Jupiter’s otherworldly glimmer of polar auroras is periodically brightened by brief but intense early morning displays known as dawn storms. Now, for the first time, scientists have figured out where dawn storms come from, how they grow, and that they're even more powerful than expected.
Scientists knew about dawn storms from telescopes in space and on Earth. But most of those instruments only provided partial glimpses of the storms, showing whatever was visible on the side of Jupiter that faced the sun.
Enter the Juno mission. The Ultraviolet Spectrograph on NASA's Juno spacecraft filled in the gaps by capturing this glowing phenomenon from overhead for eight hours at a stretch, "from its initiation to its end and from the nightside of the aurora onto the dayside," which had never been done before, according to a new study.
Juno revealed that the dawn storms form as isolated glowing spots in auroras on the planet's night side. As Jupiter rotates, the storms travel to the daytime side and glow even brighter, spewing up to thousands of gigawatts of ultraviolet light into space. At their brightest, dawn storms produce at least 10 times more energy than Jupiter's typical auroras do, the scientists wrote.
"The energy in these dawn aurorae is yet another example of how powerful this giant planet really is," study co-author Scott Bolton, principal investigator of Juno from the Southwest Research Institute in San Antonio, Texas, said in a statement.
"More energetic than usual"
Jupiter's auroras are among the most powerful in our solar system, and they appear when high-energy electrons stream across the gas giant's magnetosphere and pour into the upper atmosphere to excite and illuminate atmospheric gases, according to NASA. This forms glowing rings that are visible at the planet's north and south poles.
Observations from the Hubble Space Telescope had already revealed recurring instances of brightening in the dawn side of Jupiter's polar auroras that seemed to last one to two hours, caused by particles — mostly electrons — that were "more energetic than usual," said lead study author Bertrand Bonfond, a research associate at the Université de Liège Space sciences, Technologies, and Astrophysics Research (STAR) in Belgium.
"Some of these dawn storms, including one that was observed by Hubble as Juno was approaching Jupiter before its orbit insertion in 2016, register as the brightest auroras we have ever seen on Jupiter," Bonfond told Live Science in an email.
"However, we weren't sure whether they actually formed at dawn and remained there, or whether they initiated in the night side and then rotated towards dawn," Bonfond said. Because Hubble observations were limited to just 40 minutes at a time, "we also weren't sure how they evolved afterwards," he added. "And while we were convinced that such dramatic auroras should correspond to some dramatic events in the magnetosphere, we were not really sure which ones."
"A brand new picture"
With polar aurora data gathered by Juno during 20 orbits, the scientists assembled "a brand new picture of dawn storms," according to the study. They found that the birth of a dawn storm began before midnight and then brightened over the next few hours, intensifying as Jupiter rotated toward the sun. A few hours after forming, the first bright zone divided "with a branch moving poleward," the scientists wrote. Space between the split arcs filled with brightness as the arcs grew, and then finally, the entire feature dimmed. Beginning to end, the storm lasted between 5 and 10 hours, the study authors wrote.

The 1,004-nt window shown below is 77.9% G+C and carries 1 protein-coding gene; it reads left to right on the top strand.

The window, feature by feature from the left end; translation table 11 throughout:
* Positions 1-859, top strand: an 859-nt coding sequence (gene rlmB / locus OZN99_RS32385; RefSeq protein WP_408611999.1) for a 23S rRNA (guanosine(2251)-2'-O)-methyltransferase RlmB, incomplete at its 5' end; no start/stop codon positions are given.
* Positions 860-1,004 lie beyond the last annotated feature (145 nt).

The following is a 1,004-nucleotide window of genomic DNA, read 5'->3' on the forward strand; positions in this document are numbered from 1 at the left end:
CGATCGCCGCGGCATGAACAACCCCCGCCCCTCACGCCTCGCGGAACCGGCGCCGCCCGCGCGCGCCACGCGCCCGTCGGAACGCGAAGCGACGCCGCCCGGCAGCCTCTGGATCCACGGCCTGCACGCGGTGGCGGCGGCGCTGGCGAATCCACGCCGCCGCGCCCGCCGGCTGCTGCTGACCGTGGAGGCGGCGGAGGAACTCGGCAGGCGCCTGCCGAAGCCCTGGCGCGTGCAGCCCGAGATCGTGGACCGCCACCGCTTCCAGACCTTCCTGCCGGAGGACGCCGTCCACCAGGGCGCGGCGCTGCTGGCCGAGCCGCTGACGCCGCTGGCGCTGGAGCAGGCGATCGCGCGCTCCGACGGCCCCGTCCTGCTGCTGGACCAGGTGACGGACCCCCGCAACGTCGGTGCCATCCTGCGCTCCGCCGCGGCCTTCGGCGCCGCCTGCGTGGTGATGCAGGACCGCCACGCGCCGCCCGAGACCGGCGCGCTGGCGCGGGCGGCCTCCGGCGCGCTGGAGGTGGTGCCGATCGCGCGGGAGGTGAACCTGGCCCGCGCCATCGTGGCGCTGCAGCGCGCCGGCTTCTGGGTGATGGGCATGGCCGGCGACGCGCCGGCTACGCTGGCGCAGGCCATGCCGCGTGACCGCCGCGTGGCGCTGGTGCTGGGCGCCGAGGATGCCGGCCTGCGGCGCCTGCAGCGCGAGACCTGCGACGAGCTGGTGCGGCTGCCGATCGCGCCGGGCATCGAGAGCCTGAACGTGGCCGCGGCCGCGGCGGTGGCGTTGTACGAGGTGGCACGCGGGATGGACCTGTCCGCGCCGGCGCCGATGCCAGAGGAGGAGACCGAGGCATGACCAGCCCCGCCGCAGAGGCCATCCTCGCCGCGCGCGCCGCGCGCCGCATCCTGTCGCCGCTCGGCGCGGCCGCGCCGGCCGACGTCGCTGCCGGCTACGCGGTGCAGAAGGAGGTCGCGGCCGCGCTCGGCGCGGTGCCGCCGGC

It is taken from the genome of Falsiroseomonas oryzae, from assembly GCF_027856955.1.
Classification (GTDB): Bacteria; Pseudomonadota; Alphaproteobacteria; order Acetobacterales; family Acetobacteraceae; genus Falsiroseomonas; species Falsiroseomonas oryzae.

The scientists were also surprised to find that Jupiter's dawn storm auroras shared features in common with a type of Earth aurora called substorms, which display sudden and intense brightening triggered by a "short-circuit" of plasma flows. This similarity initially puzzled the scientists, as the aurora-shaping magnetospheres of Earth and Jupiter are different in many ways, such as in their size, composition and distance from the sun, Bonfond said in the email.
"Based on our study, we now think that both the substorms at Earth and the dawn storms at Jupiter arise from the crumbling of the magnetosphere after they accumulated too much mass and energy in the magnetotail," which is the side of the magnetosphere opposite the sun, Bonfond explained.
However, this accumulation of energy and mass happens for different reasons in the magnetospheres of the two planets. For Earth, the excited particles come from solar winds, while for Jupiter, extra ionized material is spewed into space by the volcanic moon Io. But despite having different origins, the results — dawn storms on Jupiter and substorms on Earth — are unusually similar.
"Different causes lead to the same consequence," Bonfond said. "That wasn't expected at all."
The findings were published online March 16 in the journal AGU Advances.
Originally published on Live Science.
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Mindy Weisberger is an editor at Scholastic and a former Live Science channel editor and senior writer. She has reported on general science, covering climate change, paleontology, biology, and space. Mindy studied film at Columbia University; prior to Live Science she produced, wrote and directed media for the American Museum of Natural History in New York City. Her videos about dinosaurs, astrophysics, biodiversity and evolution appear in museums and science centers worldwide, earning awards such as the CINE Golden Eagle and the Communicator Award of Excellence. Her writing has also appeared in Scientific American, The Washington Post and How It Works Magazine.